Area author pens coloring,
book on amazing American women
JODI SPIEGEL ARTHUR
As the Democratic National Convention approached last summer, with the party on the verge of nominating its first female candidate for president, children’s librarian, author and historical impersonator Carol Simon Levin worked to hasten the release of her combination coloring and history book on “Amazing American Women.”
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CAROL SIMON LEVIN
She shelved her work on a book on Emily Roebling – considered the first woman mechanical engineer – with the goal of getting “Remembering the Ladies: From Patriots in Petticoats to Presidential Candidates” published prior to the Nov. 8 election.
The book about “courageous and tenacious women: founding mothers, abolitionists, suffragists, feminists, labor and civil rights leaders, and pioneering female politicians” was published Sept. 28. A revised and expanded second edition was recently released.
“It occurred to me, we were at a historic moment,” the Bedminster, N.J., resident said. “I realized there was a huge story to be told because so many people take the right to vote for granted … It’s astonishing to think (suffragettes) worked for more years than we’ve had it.”
Designed for those ages 8 to 108, the first edition includes 64 major profiles plus other related ones. The second edition includes five additional women.
For each woman, there is a one-page profile, a “fascinating fact,” a quotation and suggestions for further reading and places to visit to learn more about that woman, as well as an illustration ready for coloring by older children and adults.
Many of the women are well-known, while others are “unsung heroines.”
They include Dolley Madison, Sacagawea, Elizabeth Cady Stanton, Harriet Tubman, Nellie Bly, Margaret Sanger, Rosa Parks, Gloria Steinem, Bella Abzug, Sandra Day O’Connor, Madeleine Albright, Eleanor Roosevelt, Margaret Chase Smith, Shirley Chisholm, Geraldine Ferraro and Hillary Rodham Clinton.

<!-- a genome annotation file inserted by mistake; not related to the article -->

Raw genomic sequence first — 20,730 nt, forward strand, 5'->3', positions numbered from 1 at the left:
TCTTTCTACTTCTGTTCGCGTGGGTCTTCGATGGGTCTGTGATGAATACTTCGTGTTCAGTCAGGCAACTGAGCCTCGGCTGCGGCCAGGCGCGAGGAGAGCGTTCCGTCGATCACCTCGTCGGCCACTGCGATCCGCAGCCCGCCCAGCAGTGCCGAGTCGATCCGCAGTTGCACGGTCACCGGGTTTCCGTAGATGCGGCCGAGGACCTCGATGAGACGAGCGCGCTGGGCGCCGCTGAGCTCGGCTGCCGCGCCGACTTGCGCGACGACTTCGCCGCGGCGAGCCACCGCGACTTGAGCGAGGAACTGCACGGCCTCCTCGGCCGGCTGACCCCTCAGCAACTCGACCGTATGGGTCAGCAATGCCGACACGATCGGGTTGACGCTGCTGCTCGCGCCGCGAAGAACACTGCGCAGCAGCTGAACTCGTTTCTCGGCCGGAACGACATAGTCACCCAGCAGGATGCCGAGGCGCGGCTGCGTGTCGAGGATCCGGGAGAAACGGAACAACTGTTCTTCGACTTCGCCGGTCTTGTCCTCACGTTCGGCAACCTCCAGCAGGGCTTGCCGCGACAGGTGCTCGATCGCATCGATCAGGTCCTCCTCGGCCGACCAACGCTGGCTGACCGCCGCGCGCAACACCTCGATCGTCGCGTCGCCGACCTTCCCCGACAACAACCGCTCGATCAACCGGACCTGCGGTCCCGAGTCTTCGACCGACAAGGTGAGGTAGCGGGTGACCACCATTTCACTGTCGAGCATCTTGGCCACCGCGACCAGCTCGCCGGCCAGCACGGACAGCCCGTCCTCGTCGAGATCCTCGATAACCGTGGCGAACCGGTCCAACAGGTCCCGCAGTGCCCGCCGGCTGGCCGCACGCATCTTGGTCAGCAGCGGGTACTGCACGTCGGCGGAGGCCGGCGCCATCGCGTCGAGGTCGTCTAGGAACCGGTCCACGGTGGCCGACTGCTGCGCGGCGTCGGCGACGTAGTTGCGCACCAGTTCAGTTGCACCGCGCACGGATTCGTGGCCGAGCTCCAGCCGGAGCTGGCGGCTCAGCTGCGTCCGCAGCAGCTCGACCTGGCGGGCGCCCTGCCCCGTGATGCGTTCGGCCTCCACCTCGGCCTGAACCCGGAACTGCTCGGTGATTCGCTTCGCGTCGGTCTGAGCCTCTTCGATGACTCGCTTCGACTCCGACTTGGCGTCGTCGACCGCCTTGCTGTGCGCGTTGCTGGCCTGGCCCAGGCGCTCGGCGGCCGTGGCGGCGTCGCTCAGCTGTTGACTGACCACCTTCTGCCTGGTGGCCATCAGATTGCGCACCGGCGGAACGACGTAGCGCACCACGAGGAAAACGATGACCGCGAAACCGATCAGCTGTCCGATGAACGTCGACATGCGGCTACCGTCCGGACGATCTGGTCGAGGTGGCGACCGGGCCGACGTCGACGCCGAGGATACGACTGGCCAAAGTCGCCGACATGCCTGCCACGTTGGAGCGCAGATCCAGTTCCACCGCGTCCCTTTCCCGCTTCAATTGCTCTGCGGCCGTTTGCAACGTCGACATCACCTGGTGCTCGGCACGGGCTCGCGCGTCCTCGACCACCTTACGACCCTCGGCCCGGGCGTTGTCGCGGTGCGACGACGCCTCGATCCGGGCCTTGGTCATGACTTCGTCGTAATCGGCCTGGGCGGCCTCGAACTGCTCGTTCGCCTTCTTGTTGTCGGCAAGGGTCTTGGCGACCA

The book’s title comes from Abigail Adams, who wrote to her husband, John Adams, at the Continental Congress in 1776, telling him to “remember the ladies” as they drafted new laws – a request that was ignored.
Levin said she “burned the midnight oil” researching women for her book. She said she anticipated including 40 women but continued to find many more women she didn’t want to exclude.
“I learned so much in the process,” she said. “I found so many fascinating stories going along.”
“Remembering the Ladies” includes drawings by 36 artists, found mostly by networking through channels including an art teacher; the Society of Children’s Book Writers and Illustrators, of which Levin is a member; an art student; and Levin’s social media contacts.
Approximately half of the artists are from Pennsylvania, New Jersey and New York, while the remainder hail from as far away as California and Germany. Some are professional artists, while others are hoping to break in to the publishing world.
Levin created a Kickstarter campaign with the goal of raising $3,000 that would allow for a small honorarium for the illustrators and pay for the initial production costs, and she also asked for and found additional illustrators through the campaign.
She met and slightly exceeded her fundraising goal and self-published the book on CreateSpace. Kickstarter donations also were used to send copies of the book to area Girl Scout troops.
Levin said she has no illusions of making a profit on the book. “My goal is to get the word out about these women who spent their whole lives (working) to get the rights we take for granted,” she said.
“Remembering the Ladies” is available on the Amazon and Barnes and Noble websites, and through the Society of Children’s Book Writers and Illustrators at scbwi.org.
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